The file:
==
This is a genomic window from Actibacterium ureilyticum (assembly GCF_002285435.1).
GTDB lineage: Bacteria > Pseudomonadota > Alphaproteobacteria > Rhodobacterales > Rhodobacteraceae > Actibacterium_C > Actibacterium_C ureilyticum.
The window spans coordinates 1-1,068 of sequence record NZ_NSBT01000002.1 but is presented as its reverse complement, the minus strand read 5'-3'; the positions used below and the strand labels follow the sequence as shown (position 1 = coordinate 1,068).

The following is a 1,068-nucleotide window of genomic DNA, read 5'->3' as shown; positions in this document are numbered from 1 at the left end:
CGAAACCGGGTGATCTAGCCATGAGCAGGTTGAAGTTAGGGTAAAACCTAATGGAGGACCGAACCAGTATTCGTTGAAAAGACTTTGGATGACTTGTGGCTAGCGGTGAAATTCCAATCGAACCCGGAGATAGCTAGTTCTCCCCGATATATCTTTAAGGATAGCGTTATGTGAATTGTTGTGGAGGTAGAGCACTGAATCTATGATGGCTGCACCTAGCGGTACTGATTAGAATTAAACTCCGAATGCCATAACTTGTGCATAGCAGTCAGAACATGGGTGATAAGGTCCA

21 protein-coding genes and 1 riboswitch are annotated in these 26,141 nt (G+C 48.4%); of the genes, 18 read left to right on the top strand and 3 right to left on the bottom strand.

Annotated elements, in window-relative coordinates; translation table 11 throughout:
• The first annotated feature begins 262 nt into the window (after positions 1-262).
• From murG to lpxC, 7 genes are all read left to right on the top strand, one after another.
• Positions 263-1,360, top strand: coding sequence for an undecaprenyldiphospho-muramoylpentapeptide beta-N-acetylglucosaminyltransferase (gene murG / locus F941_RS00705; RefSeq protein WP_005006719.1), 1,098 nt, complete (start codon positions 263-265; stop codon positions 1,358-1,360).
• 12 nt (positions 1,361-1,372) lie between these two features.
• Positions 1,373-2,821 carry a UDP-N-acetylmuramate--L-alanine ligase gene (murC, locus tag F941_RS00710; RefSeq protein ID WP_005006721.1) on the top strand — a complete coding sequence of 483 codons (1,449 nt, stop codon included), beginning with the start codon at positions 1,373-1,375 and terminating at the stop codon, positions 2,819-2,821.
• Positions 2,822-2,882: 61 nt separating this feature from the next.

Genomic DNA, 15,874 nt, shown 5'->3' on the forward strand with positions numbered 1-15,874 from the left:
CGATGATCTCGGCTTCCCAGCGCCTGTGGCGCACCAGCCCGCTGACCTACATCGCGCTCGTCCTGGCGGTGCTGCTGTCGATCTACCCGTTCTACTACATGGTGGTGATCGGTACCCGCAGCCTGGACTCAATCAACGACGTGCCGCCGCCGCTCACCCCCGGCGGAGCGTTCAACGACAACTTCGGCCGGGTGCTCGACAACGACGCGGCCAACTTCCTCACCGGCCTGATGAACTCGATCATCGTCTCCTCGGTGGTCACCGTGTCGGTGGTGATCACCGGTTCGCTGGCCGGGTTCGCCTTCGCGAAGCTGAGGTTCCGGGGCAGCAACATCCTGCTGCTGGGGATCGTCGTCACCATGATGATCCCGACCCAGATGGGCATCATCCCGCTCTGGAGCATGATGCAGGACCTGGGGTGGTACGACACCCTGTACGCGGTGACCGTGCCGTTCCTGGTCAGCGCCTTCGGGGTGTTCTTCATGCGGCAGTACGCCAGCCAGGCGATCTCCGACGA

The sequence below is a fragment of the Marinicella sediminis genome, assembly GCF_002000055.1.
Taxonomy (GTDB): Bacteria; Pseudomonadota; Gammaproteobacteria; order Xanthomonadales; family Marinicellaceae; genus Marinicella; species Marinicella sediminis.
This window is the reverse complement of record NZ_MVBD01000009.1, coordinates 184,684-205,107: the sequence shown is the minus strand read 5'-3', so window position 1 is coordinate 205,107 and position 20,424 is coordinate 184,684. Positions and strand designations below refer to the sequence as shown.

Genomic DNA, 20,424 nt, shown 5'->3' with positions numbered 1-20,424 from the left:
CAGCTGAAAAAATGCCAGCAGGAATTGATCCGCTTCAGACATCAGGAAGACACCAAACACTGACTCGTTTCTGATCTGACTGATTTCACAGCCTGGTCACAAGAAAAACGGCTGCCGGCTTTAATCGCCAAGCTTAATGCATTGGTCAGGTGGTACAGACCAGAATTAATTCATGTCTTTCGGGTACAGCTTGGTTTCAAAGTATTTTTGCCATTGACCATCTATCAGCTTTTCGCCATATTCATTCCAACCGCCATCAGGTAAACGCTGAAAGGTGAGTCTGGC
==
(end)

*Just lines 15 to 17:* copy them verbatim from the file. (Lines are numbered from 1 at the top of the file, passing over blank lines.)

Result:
CGATGATCTCGGCTTCCCAGCGCCTGTGGCGCACCAGCCCGCTGACCTACATCGCGCTCGTCCTGGCGGTGCTGCTGTCGATCTACCCGTTCTACTACATGGTGGTGATCGGTACCCGCAGCCTGGACTCAATCAACGACGTGCCGCCGCCGCTCACCCCCGGCGGAGCGTTCAACGACAACTTCGGCCGGGTGCTCGACAACGACGCGGCCAACTTCCTCACCGGCCTGATGAACTCGATCATCGTCTCCTCGGTGGTCACCGTGTCGGTGGTGATCACCGGTTCGCTGGCCGGGTTCGCCTTCGCGAAGCTGAGGTTCCGGGGCAGCAACATCCTGCTGCTGGGGATCGTCGTCACCATGATGATCCCGACCCAGATGGGCATCATCCCGCTCTGGAGCATGATGCAGGACCTGGGGTGGTACGACACCCTGTACGCGGTGACCGTGCCGTTCCTGGTCAGCGCCTTCGGGGTGTTCTTCATGCGGCAGTACGCCAGCCAGGCGATCTCCGACGA

The sequence below is a fragment of the Marinicella sediminis genome, assembly GCF_002000055.1.
Taxonomy (GTDB): Bacteria; Pseudomonadota; Gammaproteobacteria; order Xanthomonadales; family Marinicellaceae; genus Marinicella; species Marinicella sediminis.